By David Webb

David Webb, a U.K. SCRABBLE® grandmaster, has launched a YouTube channel called Dweebovision, where he uploads videos in which he provides commentary on games he plays on ISC.  There is a lot to learn from David’s commentary, whether you play Collins or TWL. 

Comments U.S. expert Joe Edley: “Bravo to David for his annotations!  For anyone who wants to learn strategy, word-finding challenges and how an expert thinks, these are great videos!  I like his style, his thoroughness and the redo using a computer program to help him analyze afterwards.”

My history in SCRABBLE®

My name is David Webb. I live in England and have played tournament SCRABBLE at the highest level for over 20 years. I have been the highest rated player in the UK on three occasions. I have also represented England at five world championships and co-authored, with Andrew Fisher, the well-regarded book How to Win at Scrabble.


Dweebovision is a YouTube channel (http://www.youtube.com/user/zapateo99) with videos of SCRABBLE games featuring live ingame commentary by me. There are currently over 100 videos and all are viewable in high definition with good quality audio. Most games are played to the Collins wordlist, with 20 minutes for each player and 5 point penalty challenges.

How I started Dweebovision

I was inspired to create Dweebovision after watching poker tutorial videos. The poker videos were a really effective learning tool which consolidated my book learning and were great fun to watch. The poker videos I enjoyed most were those that featured commentary during live play.

No such videos existed for SCRABBLE so I decided to make some. My first videos were created in 2007 but I could not find a website to host them. (YouTube had a 10-minute limit on videos until 2011). In 2012 I revisited the idea of SCRABBLE tutorial videos and Dweebovision was born.

Content of Dweebovision videos

My main aim in Dweebovision videos is to articulate my thought processes when considering moves. This really emphasises the importance of score and rack leave in move evaluation and demonstrates how these factors are used in practice to select the best move.

Another major feature of live ingame commentary is that it captures the emotion and drama of the game which makes it so compelling for us as players.  Since the games are only 20 minutes for each player, many games feature moves made under time pressure.  This is exciting to watch and also instructive in how to play under these conditions.

Every game I play on the Internet Scrabble Club is videoed and put out on Dweebovision regardless of whether I win or lose or how well I play. I think this makes the videos more exciting for the viewer because they know I have not simply cherrypicked games where I do well.

One further feature of my videos is that most of them include an immediate postgame analysis using ISC’s “history” feature. This instantly identifies missed bingos and also enables me to highlight suboptimal moves. I think this is really useful because it shows how hard it is to play a perfect game and encourages you to learn from your mistakes rather than be discouraged by them.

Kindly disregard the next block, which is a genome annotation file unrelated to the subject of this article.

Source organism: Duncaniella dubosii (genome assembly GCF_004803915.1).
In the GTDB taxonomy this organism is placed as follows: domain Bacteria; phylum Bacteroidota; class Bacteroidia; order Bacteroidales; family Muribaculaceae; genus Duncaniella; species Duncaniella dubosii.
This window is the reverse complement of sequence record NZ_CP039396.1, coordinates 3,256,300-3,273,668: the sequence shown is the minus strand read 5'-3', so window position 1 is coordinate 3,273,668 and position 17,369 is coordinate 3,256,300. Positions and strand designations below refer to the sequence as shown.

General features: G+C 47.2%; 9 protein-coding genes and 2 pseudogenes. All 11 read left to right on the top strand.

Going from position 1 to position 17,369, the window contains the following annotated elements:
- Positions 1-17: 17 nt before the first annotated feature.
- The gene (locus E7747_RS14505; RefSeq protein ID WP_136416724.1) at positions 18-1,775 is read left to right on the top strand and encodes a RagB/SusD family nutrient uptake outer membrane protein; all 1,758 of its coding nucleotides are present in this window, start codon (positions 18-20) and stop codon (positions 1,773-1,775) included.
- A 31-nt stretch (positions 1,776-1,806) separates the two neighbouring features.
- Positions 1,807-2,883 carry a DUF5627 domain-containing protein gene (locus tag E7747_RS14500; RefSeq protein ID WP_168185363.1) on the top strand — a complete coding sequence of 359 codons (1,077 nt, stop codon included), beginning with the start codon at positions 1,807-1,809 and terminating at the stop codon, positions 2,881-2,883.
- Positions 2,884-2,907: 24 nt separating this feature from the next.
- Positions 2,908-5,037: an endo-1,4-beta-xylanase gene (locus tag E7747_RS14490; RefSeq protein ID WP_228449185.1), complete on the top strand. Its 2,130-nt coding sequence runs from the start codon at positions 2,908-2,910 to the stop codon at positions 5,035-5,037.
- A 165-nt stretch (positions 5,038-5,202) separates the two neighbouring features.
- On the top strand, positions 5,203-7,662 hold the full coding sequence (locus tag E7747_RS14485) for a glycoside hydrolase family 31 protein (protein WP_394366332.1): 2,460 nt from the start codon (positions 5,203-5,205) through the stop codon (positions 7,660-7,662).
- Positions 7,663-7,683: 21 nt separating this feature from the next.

SCRABBLE on the Internet

SCRABBLE currently has a low profile on the Internet. This presents a huge opportunity which should be developed by the SCRABBLE community. The two areas most noticeable by their near absence are tutorial videos, like Dweebovision, and live coverage, with commentary, of SCRABBLE tournaments.

The importance of SCRABBLE raising its Internet profile is that the Internet is the first place many people go for information. If people are interested in tournament SCRABBLE they want to see what it’s like (videos of SCRABBLE tournaments with commentary) and what it takes to compete (SCRABBLE tutorial videos). 

Although there is information on the Internet about SCRABBLE tournaments and other SCRABBLE resources, there is little video content available, and video is important because it is the most compelling medium. SCRABBLE is ideally suited for video coverage because the board is colorful and fills the screen, and move choice factors are readily explainable to a layman.

In addition to attracting new players to tournament Scrabble, good video tournament coverage has the potential to grow an audience of armchair fans, a key element of successful sports.


I hope you enjoy the Dweebovision channel on YouTube. Two new videos are added each week so there is plenty to watch. Subscribe to Dweebovision and don’t miss a minute of this hot SCRABBLE action.

Click here to watch a the 100th Dweebovision game, between Brett Smitheram and David Webb.


I included six games from the 2007 US vs. UK Internet tournament on Dweebovision, advertising them in advance on cgp and uks.  They attracted an audience of several hundred on ISC, any of whom could comment (comments on ISC are only visible if you are not one of the players).  An example is this game between Jason Katz-Brown (US) and Ed Martin (UK): http://www.youtube.com/watch?v=lM5jQQtqA7g

I plan to run another US vs UK tournament later this year.  I will advertise the games in advance on cgp and uks so people can watch live on ISC.  I will also be recording each game for Dweebovision. The games in which I am not playing will show comments from observers.

If this tournament draws more video views than my regular videos I will probably run more tournaments or set up a mini-league.

I would also like additional commentators. The Dweebovision channel was always intended to feature a variety of commentators. The name Dweebovision was chosen to avoid reference to SCRABBLE in case this upset Mattel or Hasbro, not as a vehicle for videos only by me. Some people have expressed an interest in commentary which I hope can be progressed.